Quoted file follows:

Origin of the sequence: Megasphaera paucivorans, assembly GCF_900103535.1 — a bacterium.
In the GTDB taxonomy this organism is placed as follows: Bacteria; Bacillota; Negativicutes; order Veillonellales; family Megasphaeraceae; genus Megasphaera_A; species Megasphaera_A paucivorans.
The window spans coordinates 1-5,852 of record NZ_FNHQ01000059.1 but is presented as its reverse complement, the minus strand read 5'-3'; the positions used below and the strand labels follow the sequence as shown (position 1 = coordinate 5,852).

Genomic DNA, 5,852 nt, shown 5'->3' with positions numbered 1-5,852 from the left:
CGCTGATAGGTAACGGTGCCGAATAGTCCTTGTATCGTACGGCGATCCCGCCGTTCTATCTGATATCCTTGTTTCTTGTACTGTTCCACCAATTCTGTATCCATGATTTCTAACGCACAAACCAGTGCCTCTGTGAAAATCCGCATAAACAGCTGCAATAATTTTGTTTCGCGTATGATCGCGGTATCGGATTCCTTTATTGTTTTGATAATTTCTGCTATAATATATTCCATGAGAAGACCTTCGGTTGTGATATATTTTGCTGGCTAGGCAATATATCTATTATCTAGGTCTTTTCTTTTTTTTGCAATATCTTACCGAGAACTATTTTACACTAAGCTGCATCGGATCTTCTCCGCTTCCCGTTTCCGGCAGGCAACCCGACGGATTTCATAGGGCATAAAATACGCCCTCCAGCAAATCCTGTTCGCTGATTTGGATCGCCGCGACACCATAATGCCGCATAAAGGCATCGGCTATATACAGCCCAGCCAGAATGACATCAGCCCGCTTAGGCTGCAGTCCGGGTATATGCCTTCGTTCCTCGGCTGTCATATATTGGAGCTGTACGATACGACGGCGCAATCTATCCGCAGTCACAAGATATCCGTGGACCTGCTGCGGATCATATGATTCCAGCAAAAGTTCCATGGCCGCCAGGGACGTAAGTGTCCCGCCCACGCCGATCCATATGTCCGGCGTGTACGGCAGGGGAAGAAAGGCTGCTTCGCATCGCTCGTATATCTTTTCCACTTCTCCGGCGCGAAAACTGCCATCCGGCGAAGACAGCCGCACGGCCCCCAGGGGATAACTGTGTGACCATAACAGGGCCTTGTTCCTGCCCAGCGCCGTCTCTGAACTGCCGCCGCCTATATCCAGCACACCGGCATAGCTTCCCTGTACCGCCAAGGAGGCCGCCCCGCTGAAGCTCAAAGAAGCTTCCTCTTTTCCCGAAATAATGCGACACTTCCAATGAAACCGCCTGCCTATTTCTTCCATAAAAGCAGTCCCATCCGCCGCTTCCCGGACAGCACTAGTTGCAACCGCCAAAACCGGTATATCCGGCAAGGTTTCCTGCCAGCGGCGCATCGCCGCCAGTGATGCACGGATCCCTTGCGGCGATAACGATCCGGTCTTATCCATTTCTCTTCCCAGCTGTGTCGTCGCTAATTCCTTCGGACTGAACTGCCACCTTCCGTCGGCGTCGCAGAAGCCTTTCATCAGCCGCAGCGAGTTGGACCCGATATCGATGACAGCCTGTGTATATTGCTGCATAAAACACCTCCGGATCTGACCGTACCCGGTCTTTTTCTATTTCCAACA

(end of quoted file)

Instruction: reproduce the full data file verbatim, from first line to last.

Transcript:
Origin of the sequence: Megasphaera paucivorans, assembly GCF_900103535.1 — a bacterium.
In the GTDB taxonomy this organism is placed as follows: Bacteria; Bacillota; Negativicutes; order Veillonellales; family Megasphaeraceae; genus Megasphaera_A; species Megasphaera_A paucivorans.
The window spans coordinates 1-5,852 of record NZ_FNHQ01000059.1 but is presented as its reverse complement, the minus strand read 5'-3'; the positions used below and the strand labels follow the sequence as shown (position 1 = coordinate 5,852).

Genomic DNA, 5,852 nt, shown 5'->3' with positions numbered 1-5,852 from the left:
CGCTGATAGGTAACGGTGCCGAATAGTCCTTGTATCGTACGGCGATCCCGCCGTTCTATCTGATATCCTTGTTTCTTGTACTGTTCCACCAATTCTGTATCCATGATTTCTAACGCACAAACCAGTGCCTCTGTGAAAATCCGCATAAACAGCTGCAATAATTTTGTTTCGCGTATGATCGCGGTATCGGATTCCTTTATTGTTTTGATAATTTCTGCTATAATATATTCCATGAGAAGACCTTCGGTTGTGATATATTTTGCTGGCTAGGCAATATATCTATTATCTAGGTCTTTTCTTTTTTTTGCAATATCTTACCGAGAACTATTTTACACTAAGCTGCATCGGATCTTCTCCGCTTCCCGTTTCCGGCAGGCAACCCGACGGATTTCATAGGGCATAAAATACGCCCTCCAGCAAATCCTGTTCGCTGATTTGGATCGCCGCGACACCATAATGCCGCATAAAGGCATCGGCTATATACAGCCCAGCCAGAATGACATCAGCCCGCTTAGGCTGCAGTCCGGGTATATGCCTTCGTTCCTCGGCTGTCATATATTGGAGCTGTACGATACGACGGCGCAATCTATCCGCAGTCACAAGATATCCGTGGACCTGCTGCGGATCATATGATTCCAGCAAAAGTTCCATGGCCGCCAGGGACGTAAGTGTCCCGCCCACGCCGATCCATATGTCCGGCGTGTACGGCAGGGGAAGAAAGGCTGCTTCGCATCGCTCGTATATCTTTTCCACTTCTCCGGCGCGAAAACTGCCATCCGGCGAAGACAGCCGCACGGCCCCCAGGGGATAACTGTGTGACCATAACAGGGCCTTGTTCCTGCCCAGCGCCGTCTCTGAACTGCCGCCGCCTATATCCAGCACACCGGCATAGCTTCCCTGTACCGCCAAGGAGGCCGCCCCGCTGAAGCTCAAAGAAGCTTCCTCTTTTCCCGAAATAATGCGACACTTCCAATGAAACCGCCTGCCTATTTCTTCCATAAAAGCAGTCCCATCCGCCGCTTCCCGGACAGCACTAGTTGCAACCGCCAAAACCGGTATATCCGGCAAGGTTTCCTGCCAGCGGCGCATCGCCGCCAGTGATGCACGGATCCCTTGCGGCGATAACGATCCGGTCTTATCCATTTCTCTTCCCAGCTGTGTCGTCGCTAATTCCTTCGGACTGAACTGCCACCTTCCGTCGGCGTCGCAGAAGCCTTTCATCAGCCGCAGCGAGTTGGACCCGATATCGATGACAGCCTGTGTATATTGCTGCATAAAACACCTCCGGATCTGACCGTACCCGGTCTTTTTCTATTTCCAACA